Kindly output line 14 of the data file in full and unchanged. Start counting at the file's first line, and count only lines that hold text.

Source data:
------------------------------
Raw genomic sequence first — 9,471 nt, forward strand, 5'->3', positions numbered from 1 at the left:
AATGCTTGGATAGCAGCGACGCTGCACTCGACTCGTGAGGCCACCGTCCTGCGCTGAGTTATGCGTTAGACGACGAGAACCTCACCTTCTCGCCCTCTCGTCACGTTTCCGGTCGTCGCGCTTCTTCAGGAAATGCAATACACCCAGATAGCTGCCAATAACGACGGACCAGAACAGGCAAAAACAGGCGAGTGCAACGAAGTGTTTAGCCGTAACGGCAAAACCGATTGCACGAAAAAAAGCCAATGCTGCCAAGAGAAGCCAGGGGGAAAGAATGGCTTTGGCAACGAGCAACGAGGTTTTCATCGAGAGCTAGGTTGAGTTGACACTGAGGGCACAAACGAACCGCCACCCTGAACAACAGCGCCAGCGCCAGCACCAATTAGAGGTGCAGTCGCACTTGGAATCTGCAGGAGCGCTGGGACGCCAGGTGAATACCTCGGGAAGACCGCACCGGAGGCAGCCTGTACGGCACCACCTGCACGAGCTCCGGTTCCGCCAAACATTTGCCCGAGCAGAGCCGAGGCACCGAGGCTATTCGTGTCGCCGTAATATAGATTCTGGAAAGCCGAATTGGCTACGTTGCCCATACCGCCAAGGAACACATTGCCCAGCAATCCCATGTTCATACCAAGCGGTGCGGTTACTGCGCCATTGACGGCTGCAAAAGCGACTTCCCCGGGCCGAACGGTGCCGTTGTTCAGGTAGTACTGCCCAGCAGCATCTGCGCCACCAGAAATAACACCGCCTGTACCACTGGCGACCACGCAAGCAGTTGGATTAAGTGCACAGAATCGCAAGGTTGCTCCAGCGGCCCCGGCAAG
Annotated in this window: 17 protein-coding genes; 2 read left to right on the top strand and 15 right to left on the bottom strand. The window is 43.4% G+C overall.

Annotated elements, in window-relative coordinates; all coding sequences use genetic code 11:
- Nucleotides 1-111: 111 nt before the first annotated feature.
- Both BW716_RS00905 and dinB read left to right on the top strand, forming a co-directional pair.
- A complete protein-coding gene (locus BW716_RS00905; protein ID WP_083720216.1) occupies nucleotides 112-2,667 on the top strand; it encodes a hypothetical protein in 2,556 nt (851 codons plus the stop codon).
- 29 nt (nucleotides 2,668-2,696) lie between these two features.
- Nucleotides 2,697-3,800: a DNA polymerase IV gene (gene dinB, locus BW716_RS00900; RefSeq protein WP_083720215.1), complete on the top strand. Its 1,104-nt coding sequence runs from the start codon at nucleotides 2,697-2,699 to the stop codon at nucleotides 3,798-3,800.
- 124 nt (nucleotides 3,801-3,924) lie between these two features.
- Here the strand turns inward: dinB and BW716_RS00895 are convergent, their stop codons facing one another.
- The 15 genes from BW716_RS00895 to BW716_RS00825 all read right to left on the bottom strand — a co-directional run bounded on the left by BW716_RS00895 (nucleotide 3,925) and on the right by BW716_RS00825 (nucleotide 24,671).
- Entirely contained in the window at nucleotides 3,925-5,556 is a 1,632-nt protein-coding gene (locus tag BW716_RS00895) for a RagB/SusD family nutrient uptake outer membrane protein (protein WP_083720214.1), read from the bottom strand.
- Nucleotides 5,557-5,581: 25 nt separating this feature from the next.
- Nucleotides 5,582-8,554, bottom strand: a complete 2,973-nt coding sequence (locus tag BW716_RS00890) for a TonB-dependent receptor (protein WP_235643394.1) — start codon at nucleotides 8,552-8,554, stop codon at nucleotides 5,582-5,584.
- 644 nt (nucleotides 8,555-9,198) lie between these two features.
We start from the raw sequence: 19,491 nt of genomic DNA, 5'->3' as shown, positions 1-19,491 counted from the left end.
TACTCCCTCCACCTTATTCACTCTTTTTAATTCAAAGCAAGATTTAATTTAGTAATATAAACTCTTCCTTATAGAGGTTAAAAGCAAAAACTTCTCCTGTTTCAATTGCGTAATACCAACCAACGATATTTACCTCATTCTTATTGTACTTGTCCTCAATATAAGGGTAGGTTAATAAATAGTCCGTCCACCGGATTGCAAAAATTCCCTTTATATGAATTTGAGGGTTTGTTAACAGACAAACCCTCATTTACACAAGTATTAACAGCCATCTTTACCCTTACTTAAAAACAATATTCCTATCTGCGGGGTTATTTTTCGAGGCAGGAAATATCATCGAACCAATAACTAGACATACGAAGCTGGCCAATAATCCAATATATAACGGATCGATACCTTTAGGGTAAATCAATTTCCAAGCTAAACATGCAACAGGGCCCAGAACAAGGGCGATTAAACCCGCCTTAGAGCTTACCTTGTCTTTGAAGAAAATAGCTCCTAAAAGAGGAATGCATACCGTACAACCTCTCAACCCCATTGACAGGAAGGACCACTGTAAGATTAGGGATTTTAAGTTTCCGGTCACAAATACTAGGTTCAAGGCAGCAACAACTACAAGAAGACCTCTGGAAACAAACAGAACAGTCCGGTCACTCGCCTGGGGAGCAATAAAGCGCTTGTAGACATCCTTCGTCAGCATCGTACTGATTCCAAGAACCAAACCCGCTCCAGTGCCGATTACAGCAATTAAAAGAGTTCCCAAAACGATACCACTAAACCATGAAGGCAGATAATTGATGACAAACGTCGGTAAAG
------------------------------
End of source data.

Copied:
- Nucleotides 5,557-5,581: 25 nt separating this feature from the next.